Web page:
With my first birth, we used a doula, and I am so glad that we did—she was amazing! Unfortunately, she has retired. (That’s what happens when you “wait” 6+ years to have a second kiddo!) But I knew I wanted to use one again, so we started the process of looking for doulas. One woman we considered was my favorite maternity yoga instructor way back when, so we were excited when we interviewed her and loved her—hired!
She also does something cool. Like many other doulas, she partners with a number of other doulas who cover for each other in the off-chance that they can’t attend a client’s birth for one reason or another. In addition to that, though, the doulas collectively teach monthly classes so that you can get educated and meet the other doulas just in case your main doula can’t be there.
Last night, hubby and I went to our first class. The topic was “centering,” and the doula warned me that this would be less about education about the birth process and ways to make it more pleasant, and more about emotions about the birth/parenting/life process. That is NOT up hubby’s alley. He is a very level person, not someone prone to emotional swings. (I have only seen him cry two times: a few happy tears when our son was born, and then he sobbed when we got the anencephaly diagnosis.) Anyway, he was already a little leery about doing classes (“haven’t we already done this?”) but he’s nothing if not a good sport. So we met for a nice date night dinner and then went to the class.
There were 10 couples and 4 doulas. We were, by far, the oldest couple in the room. 7 of the 10 families were first-time parents, and most of the families appeared to be in their early 30s. (One woman my husband spoke to was in her mid-20s.) In addition to being the only Gen-X couple in a room full of Millennials, most of them appeared to be pretty “crunchy.” (If you hire a new-agey doula and meet up for “centering” birth classes, it suggests you might wear flannel and have a handlebar mustache!) Contrast that with my husband and me—we both came from work, and he was still wearing a suit. The first part of the class was easy (in theory): introductions, which included where you live and how you’re feeling about at that moment. When introductions started, most of the couples lived in urban areas, while we are from a suburb that has a reputation of being a bit hoity-toity. So I already felt a little out of place.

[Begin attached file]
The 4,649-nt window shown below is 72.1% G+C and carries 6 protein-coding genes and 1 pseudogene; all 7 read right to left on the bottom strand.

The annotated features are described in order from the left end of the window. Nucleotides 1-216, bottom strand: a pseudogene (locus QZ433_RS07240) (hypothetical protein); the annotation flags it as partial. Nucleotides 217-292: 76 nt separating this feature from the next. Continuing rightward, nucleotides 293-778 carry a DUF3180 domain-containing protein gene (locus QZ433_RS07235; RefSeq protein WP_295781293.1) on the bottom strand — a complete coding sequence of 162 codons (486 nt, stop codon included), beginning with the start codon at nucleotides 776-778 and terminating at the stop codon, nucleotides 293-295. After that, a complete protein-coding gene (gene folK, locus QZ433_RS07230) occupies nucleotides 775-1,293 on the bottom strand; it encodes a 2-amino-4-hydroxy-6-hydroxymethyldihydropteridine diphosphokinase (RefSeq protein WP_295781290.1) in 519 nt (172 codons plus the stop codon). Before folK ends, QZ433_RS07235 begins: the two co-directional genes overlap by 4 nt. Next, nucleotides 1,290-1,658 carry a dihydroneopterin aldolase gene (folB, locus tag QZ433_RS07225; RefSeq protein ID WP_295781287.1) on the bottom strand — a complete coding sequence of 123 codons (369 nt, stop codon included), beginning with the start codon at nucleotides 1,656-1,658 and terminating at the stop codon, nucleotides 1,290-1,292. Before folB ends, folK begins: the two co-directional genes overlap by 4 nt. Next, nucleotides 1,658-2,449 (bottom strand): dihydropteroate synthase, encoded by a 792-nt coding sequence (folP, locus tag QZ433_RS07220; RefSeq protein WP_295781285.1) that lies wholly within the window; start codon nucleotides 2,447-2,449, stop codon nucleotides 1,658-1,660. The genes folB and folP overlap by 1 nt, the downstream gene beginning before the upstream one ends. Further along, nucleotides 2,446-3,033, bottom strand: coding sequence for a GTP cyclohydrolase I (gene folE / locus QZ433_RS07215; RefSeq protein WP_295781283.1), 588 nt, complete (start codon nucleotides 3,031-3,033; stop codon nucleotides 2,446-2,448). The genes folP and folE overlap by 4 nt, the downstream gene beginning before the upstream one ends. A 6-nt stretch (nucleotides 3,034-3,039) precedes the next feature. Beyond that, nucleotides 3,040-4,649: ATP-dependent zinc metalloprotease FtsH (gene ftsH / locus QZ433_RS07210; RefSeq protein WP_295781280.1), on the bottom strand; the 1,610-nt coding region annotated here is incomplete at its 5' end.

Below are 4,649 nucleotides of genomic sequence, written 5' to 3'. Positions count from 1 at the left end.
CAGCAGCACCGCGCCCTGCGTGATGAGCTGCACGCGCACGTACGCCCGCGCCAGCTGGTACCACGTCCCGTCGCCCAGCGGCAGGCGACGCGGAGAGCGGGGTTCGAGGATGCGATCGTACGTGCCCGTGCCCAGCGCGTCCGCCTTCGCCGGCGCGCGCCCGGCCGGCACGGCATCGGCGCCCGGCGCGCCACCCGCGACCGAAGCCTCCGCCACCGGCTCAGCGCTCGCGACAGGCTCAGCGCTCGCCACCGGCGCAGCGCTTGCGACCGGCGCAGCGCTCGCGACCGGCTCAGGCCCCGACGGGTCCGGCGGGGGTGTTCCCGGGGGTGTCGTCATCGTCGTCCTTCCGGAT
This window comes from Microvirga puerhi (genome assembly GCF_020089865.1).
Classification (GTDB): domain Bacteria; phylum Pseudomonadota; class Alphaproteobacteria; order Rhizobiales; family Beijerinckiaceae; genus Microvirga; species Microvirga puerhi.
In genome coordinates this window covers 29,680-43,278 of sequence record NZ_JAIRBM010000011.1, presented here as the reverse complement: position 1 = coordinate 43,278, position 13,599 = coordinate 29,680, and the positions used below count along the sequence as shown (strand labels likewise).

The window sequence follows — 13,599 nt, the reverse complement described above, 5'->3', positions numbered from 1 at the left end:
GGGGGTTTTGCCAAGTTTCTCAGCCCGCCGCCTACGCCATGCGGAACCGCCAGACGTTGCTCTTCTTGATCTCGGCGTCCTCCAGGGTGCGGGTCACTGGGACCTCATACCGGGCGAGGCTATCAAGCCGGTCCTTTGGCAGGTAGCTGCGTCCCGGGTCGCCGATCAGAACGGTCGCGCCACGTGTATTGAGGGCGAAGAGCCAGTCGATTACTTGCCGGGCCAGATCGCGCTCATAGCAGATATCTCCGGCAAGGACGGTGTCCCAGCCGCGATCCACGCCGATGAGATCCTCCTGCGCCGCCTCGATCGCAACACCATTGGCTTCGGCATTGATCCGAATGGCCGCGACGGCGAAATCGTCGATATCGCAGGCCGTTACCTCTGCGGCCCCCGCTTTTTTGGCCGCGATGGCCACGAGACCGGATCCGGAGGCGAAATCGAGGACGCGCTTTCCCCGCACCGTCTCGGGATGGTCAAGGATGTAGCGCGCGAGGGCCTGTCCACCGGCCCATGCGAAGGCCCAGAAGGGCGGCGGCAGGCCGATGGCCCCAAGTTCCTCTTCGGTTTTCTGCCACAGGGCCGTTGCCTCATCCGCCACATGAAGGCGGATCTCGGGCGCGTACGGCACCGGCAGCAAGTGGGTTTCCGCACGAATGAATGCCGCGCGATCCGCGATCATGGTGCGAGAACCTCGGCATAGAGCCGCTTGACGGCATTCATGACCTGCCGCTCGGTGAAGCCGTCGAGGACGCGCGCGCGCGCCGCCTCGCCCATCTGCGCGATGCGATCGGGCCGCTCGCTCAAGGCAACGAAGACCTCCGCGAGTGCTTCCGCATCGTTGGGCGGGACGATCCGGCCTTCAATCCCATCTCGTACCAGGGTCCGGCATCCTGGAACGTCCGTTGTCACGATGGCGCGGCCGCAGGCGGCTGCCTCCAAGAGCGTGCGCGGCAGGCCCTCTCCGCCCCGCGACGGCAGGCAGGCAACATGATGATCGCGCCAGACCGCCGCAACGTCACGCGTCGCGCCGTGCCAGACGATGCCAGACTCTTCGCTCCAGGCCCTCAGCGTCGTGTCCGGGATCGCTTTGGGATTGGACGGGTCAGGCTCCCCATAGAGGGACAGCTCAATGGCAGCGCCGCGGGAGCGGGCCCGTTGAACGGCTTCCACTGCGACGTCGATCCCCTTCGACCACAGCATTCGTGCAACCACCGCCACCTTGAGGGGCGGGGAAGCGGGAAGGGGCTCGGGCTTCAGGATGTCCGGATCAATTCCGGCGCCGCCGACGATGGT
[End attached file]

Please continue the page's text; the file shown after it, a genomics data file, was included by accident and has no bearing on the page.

And then I started crying.
When the introductions started, people were supposed to say how they were feeling. Almost everyone said “excited!” or something along those lines. When it got to me, I was planning on saying “apprehensive,” but as I started to talk I just started bawling. I felt like a crazy person! I was the oldest soon-to-be mom there, I already had a living child, and yet I was the only one crying.
I knew I was anxious, but I had no idea how emotional I was feeling.
The evening’s exercises were, it turns out, right up my alley. They had you write down negative things you’re thinking relating to yourself, your birth, and your (future) parenting, and then they had your partner say them to you over and over. Hearing my husband call me selfish was harsh! But the point was made—why are we so hard on ourselves when we know no one else ever would judge us that way? Then we reworded them to make them positive (selfish => good at focusing on my needs too). Then our partner says the positive thing to us over and over. Then we say the bad thing to ourselves over and over. (How does it make you feel? Not great.) Then we say the nice thing over and over. (How does it make you feel? Good!) The point being, we are too hard on ourselves, and if we change our internal narrative from the negative to the positive, it can actually make us (and our tiny passengers!) go from feeling bad/stressed to good/happy.
The next exercise was for us to walk around the room, meet a stranger, and then say “who are you?” and ask no other questions. Then we had to make eye contact while they talked for a minute. It was actually really awkward/nice. I got hugs from both of my strangers.
After it was over, we wrote our “intention” for the labor/delivery/baby on a tree and wrapped it with a ribbon. Ours was “it will be okay.”